If you have never paid the AMT or Alternative Minimum Tax, you may not be familiar with the intricacies of this ‘other’ tax system. About 2 or 3 years ago, I knew that most likely I had to pay the AMT that year. So in order to reduce my federal income tax, I did what I normally do, over-paying or pre-paying my state and property tax so that I can have more itemized deduction, hoping to reduce my federal tax and AMT.
Everything was well-planned and well-executed. But the next year when I tried to file my taxes, I finally discovered the stupidity of my tax strategy. On the AMT tax form 6251, line #3, you actually add back all the state and property tax when you calculate your AMT income. So by over-paying my state tax, I actually got zero tax benefit for the current year, while at the same time, getting a bigger state tax refund to be taxed federally for next year. By pre-paying my property tax, I got no benefit for federal tax, and slight benefit for my state tax. My tax strategy totally back-fired.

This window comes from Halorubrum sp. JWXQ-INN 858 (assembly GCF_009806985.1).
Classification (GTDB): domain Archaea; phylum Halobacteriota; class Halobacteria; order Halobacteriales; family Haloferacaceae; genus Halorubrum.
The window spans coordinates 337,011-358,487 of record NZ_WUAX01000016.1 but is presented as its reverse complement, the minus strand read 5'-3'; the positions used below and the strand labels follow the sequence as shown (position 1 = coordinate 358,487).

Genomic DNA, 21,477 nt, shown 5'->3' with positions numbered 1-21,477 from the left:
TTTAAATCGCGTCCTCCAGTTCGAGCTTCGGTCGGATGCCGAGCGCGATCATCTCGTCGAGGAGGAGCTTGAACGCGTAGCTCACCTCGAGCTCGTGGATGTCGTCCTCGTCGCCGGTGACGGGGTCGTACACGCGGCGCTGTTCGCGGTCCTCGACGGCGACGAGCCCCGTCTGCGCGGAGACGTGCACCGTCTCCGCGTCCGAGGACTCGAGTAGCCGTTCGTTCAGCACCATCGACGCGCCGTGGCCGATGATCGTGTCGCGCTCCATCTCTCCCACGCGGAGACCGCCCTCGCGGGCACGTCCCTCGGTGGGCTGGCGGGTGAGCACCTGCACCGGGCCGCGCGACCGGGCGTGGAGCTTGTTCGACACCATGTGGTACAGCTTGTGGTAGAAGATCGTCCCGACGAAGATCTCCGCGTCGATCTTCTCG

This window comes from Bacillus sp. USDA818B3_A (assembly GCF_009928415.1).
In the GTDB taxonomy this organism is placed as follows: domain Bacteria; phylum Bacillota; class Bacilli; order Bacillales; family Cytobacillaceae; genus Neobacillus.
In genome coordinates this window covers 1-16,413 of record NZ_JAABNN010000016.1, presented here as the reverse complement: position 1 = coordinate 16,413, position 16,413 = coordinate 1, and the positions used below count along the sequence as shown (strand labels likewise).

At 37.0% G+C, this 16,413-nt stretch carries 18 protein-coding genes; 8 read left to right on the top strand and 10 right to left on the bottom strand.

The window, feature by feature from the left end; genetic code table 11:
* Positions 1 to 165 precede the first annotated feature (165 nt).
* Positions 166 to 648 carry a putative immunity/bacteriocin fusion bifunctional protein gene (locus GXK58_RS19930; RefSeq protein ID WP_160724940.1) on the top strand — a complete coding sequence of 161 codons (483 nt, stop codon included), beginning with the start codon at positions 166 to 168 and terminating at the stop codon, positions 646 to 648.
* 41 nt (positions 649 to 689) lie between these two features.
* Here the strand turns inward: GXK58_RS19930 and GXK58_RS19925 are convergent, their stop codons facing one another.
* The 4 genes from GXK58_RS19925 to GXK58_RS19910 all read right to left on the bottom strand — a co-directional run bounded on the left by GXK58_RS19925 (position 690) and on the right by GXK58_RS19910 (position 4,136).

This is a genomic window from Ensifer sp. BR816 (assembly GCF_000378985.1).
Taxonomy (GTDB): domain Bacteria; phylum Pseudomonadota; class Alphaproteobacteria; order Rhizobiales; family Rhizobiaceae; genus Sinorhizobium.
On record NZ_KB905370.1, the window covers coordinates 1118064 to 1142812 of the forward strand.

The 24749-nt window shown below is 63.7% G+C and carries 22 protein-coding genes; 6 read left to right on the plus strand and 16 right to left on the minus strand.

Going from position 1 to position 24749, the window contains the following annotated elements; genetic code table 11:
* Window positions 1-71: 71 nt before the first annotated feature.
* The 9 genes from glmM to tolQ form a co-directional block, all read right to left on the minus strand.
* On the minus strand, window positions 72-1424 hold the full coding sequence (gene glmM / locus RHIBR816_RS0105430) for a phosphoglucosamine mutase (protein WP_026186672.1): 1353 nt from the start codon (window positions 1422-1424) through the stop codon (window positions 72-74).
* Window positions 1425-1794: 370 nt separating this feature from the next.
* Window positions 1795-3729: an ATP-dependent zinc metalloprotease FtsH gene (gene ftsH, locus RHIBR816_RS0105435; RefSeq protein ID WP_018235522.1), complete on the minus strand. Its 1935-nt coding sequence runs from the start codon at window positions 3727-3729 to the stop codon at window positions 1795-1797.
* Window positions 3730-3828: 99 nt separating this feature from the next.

After that incident, Iâ€™ve made my own tax calculator to estimate my regular and AMT taxes so that I donâ€™t make the same stupid mistake again. Going through Form 6251 once, I also learned other details, such as mortgage interest is deductible from AMT income, but the interest from a refinancing loan is not. And personal and child exemption amounts are all added back to the AMT income. The most significant saving grace from paying AMT is the AMT exemption amount which is $58, 000 for year 2005. However, in 2006, this exemption amount is dropping back to $45, 000, and is going to affect some 15 million people. Congress has not been able to pass the AMT tax reforms, because they need to find additional tax dollars from elsewhere if they ever extend the 2005 exemption amount of $58, 000 for year 2006 and beyond. You can write to your congressman if you think this tax issue will affect you. I think the AMT should not be meant for a working family with 1 or 2 children, but rather for richer people.